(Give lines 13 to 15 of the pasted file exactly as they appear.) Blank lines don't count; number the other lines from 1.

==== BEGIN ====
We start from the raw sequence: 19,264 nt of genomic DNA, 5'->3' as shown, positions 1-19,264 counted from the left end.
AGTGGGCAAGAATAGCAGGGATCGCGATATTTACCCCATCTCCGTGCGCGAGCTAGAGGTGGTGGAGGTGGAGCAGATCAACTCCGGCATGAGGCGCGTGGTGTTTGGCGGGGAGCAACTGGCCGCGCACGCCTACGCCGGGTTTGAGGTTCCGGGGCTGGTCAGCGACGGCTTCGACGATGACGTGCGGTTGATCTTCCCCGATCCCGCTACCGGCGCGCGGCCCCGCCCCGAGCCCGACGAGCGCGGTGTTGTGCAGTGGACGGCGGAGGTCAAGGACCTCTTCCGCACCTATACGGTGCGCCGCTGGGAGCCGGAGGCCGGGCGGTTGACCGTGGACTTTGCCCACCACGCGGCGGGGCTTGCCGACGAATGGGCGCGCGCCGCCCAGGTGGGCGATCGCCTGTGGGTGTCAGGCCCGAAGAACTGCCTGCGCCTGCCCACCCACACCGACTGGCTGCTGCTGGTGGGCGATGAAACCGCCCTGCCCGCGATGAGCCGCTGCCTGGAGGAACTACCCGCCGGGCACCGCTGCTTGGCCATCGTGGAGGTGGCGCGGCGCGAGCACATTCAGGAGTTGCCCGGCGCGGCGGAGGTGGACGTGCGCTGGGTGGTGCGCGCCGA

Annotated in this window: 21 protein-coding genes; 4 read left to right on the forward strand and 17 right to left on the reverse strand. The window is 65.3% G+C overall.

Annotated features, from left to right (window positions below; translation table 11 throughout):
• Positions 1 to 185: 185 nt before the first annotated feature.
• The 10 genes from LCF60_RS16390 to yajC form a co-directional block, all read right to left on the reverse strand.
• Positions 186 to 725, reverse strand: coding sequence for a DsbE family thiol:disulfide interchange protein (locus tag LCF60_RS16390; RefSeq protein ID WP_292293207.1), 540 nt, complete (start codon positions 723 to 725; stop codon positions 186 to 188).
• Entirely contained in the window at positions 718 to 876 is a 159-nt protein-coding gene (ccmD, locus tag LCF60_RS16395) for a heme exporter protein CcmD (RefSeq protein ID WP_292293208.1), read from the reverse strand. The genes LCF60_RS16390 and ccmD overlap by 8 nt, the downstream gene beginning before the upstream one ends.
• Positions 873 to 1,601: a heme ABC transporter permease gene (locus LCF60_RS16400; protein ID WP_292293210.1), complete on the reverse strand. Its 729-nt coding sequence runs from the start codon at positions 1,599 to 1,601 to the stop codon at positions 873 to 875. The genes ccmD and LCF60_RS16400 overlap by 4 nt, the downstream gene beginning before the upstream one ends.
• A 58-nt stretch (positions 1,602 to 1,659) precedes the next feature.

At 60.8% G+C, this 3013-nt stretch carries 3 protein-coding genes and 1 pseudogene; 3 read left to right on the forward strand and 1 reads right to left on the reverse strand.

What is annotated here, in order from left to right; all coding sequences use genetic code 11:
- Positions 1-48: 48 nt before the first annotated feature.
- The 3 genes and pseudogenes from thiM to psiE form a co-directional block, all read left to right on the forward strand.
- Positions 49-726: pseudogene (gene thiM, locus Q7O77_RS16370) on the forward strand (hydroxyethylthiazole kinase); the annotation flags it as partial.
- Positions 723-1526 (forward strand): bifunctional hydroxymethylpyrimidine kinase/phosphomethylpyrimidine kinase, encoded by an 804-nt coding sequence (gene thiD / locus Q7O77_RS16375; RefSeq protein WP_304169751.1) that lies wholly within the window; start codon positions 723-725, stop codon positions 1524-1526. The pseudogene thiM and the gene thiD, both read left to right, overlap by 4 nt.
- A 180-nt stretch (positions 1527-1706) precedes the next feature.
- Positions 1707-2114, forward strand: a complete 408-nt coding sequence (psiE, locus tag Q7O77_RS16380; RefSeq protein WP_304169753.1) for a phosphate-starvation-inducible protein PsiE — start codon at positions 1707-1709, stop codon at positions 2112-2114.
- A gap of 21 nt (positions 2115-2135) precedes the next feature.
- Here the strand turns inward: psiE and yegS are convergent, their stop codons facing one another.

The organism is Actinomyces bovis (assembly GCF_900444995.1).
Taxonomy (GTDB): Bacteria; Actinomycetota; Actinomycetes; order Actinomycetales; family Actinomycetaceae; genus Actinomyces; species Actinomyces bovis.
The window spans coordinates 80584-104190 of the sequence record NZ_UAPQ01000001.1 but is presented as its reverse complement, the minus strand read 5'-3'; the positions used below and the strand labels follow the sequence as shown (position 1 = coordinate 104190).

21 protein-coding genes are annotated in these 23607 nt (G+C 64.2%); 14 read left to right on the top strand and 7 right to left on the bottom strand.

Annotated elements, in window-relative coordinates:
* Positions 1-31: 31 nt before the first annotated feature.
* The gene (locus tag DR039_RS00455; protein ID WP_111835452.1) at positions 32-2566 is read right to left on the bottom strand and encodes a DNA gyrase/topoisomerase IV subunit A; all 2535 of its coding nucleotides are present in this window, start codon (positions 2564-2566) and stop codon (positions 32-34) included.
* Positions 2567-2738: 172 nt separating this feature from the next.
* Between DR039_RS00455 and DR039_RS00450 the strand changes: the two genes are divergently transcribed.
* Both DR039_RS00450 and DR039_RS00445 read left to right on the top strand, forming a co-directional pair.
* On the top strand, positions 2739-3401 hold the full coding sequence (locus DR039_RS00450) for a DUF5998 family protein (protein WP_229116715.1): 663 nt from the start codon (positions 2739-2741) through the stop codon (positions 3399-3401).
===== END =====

- Positions 1-48: 48 nt before the first annotated feature.
- The 3 genes and pseudogenes from thiM to psiE form a co-directional block, all read left to right on the forward strand.
- Positions 49-726: pseudogene (gene thiM, locus Q7O77_RS16370) on the forward strand (hydroxyethylthiazole kinase); the annotation flags it as partial.